I am average--5'6" with a medium build, slightly ruddy skin tone, my hair neither brown nor blond. My IQ hovers somewhere between 109 and 115. In high school I got mostly Bs and a handful of As. In college I signed up for an 8 am class my first semester and almost failed it.
8 am is too early when you're an 18-year-old college freshman.
I say this as a non-partying type, by-the-way. I don't have a tattoo. I don't smoke. I've never tried weed. I got my ears pierced at 20, lost my virginity a few hours after my wedding ceremony at 23, and had my first drink at 37. Needless to say, I am not an early bloomer.
I'm not even an on-time bloomer.
The one thing I excel at is reaching my milestones waaaaay late. Which brings me back to this blog and why I've created it. My name isn't Andy. I'm not a man. And while I aspire to be a writer published by a traditional press someday, the most I can call myself is a hobbyist at this point. A few self published books and a blog does not a professional author make.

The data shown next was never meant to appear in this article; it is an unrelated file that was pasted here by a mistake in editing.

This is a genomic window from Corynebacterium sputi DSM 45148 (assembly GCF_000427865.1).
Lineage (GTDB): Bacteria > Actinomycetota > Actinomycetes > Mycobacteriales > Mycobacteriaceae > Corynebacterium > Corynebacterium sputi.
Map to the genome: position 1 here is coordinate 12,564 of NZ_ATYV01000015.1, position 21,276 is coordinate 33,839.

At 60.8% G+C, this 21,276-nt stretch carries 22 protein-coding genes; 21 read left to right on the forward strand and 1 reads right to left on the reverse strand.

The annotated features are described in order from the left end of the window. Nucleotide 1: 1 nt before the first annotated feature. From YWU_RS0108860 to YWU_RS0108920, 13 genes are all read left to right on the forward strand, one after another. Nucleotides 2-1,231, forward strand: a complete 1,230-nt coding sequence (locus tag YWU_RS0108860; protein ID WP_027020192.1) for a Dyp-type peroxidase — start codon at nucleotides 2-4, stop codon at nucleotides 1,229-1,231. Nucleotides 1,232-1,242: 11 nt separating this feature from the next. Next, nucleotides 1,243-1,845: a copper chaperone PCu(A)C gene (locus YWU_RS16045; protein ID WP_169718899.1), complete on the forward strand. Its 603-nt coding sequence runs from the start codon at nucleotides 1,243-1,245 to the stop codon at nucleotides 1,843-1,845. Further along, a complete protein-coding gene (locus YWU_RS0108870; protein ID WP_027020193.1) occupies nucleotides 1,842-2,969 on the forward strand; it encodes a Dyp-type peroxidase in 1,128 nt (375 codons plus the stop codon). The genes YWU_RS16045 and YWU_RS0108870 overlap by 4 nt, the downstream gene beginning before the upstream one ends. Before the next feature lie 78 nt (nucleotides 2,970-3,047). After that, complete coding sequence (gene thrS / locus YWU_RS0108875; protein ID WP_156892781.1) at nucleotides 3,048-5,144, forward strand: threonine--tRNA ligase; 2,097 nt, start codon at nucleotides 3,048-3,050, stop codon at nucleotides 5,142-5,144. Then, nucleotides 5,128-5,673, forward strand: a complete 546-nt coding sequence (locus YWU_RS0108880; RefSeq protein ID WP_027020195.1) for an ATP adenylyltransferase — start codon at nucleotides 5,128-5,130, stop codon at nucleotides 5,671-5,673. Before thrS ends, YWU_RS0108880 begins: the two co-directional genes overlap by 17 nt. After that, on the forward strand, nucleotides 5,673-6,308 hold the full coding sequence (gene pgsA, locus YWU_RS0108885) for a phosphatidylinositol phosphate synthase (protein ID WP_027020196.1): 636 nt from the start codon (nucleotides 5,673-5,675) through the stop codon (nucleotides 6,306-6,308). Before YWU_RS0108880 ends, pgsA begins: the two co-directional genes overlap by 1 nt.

There are other things (and people) that make me proud. Like my four children. Don't worry, I'm not going to tell you about their perfect grades or the flawless strokes they demonstrate in swimming.
They aren't into sports. They don't speak French or play the violin.
They don't earn straight As.
But they survive. They work. My oldest is on the autism spectrum. Homework is hard for him because he doesn't always remember to turn in what he finishes. He spaces tests and gets lost in the halls. He's triggered by noises: fire alarms, police sirens, the crack of thunder. Yet, he'll walk into a storm to catch the bus. He knows himself. He has courage.
What could he possibly do to make me more proud?
I'm not a professional writer, or musician, or entrepreneur. There are a million things I want to do with my life that may never happen. A million dreams that fall from the sky like confetti that must be left to sit while I cook dinner, or do laundry, or write lesson plans for school. A million story ideas that no one will ever read. And yet I'm proud of my children.
Each one has a disability that means reaching milestones late. Each one is creative. Each one is kind. The world may never know how hard they work to achieve a state of average, but I will.
I will know.
And I will be proud.
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